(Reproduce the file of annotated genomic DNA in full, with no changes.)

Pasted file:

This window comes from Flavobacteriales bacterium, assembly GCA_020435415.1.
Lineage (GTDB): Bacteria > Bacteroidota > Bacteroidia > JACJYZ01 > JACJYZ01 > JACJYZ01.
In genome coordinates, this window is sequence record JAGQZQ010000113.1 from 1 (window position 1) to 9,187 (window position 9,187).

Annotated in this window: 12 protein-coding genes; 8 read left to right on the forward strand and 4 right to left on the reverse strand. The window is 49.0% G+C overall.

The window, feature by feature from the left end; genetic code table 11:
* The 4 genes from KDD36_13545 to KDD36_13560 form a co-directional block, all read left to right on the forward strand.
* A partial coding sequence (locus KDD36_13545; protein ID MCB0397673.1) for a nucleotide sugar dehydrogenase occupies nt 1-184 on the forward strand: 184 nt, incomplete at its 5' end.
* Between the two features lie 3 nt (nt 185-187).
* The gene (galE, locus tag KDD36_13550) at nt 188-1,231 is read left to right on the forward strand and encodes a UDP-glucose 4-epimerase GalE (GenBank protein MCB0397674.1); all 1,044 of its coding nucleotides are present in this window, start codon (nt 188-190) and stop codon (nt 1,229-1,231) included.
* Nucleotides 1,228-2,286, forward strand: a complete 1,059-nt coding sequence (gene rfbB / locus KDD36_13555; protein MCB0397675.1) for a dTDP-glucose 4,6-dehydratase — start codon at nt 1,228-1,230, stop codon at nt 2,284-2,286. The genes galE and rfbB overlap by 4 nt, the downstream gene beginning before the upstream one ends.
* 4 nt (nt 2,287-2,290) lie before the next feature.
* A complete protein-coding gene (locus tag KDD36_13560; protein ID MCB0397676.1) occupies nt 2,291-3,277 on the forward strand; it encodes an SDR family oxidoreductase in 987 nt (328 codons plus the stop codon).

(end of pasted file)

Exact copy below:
This window comes from Flavobacteriales bacterium, assembly GCA_020435415.1.
Lineage (GTDB): Bacteria > Bacteroidota > Bacteroidia > JACJYZ01 > JACJYZ01 > JACJYZ01.
In genome coordinates, this window is sequence record JAGQZQ010000113.1 from 1 (window position 1) to 9,187 (window position 9,187).

Annotated in this window: 12 protein-coding genes; 8 read left to right on the forward strand and 4 right to left on the reverse strand. The window is 49.0% G+C overall.

The window, feature by feature from the left end; genetic code table 11:
* The 4 genes from KDD36_13545 to KDD36_13560 form a co-directional block, all read left to right on the forward strand.
* A partial coding sequence (locus KDD36_13545; protein ID MCB0397673.1) for a nucleotide sugar dehydrogenase occupies nt 1-184 on the forward strand: 184 nt, incomplete at its 5' end.
* Between the two features lie 3 nt (nt 185-187).
* The gene (galE, locus tag KDD36_13550) at nt 188-1,231 is read left to right on the forward strand and encodes a UDP-glucose 4-epimerase GalE (GenBank protein MCB0397674.1); all 1,044 of its coding nucleotides are present in this window, start codon (nt 188-190) and stop codon (nt 1,229-1,231) included.
* Nucleotides 1,228-2,286, forward strand: a complete 1,059-nt coding sequence (gene rfbB / locus KDD36_13555; protein MCB0397675.1) for a dTDP-glucose 4,6-dehydratase — start codon at nt 1,228-1,230, stop codon at nt 2,284-2,286. The genes galE and rfbB overlap by 4 nt, the downstream gene beginning before the upstream one ends.
* 4 nt (nt 2,287-2,290) lie before the next feature.
* A complete protein-coding gene (locus tag KDD36_13560; protein ID MCB0397676.1) occupies nt 2,291-3,277 on the forward strand; it encodes an SDR family oxidoreductase in 987 nt (328 codons plus the stop codon).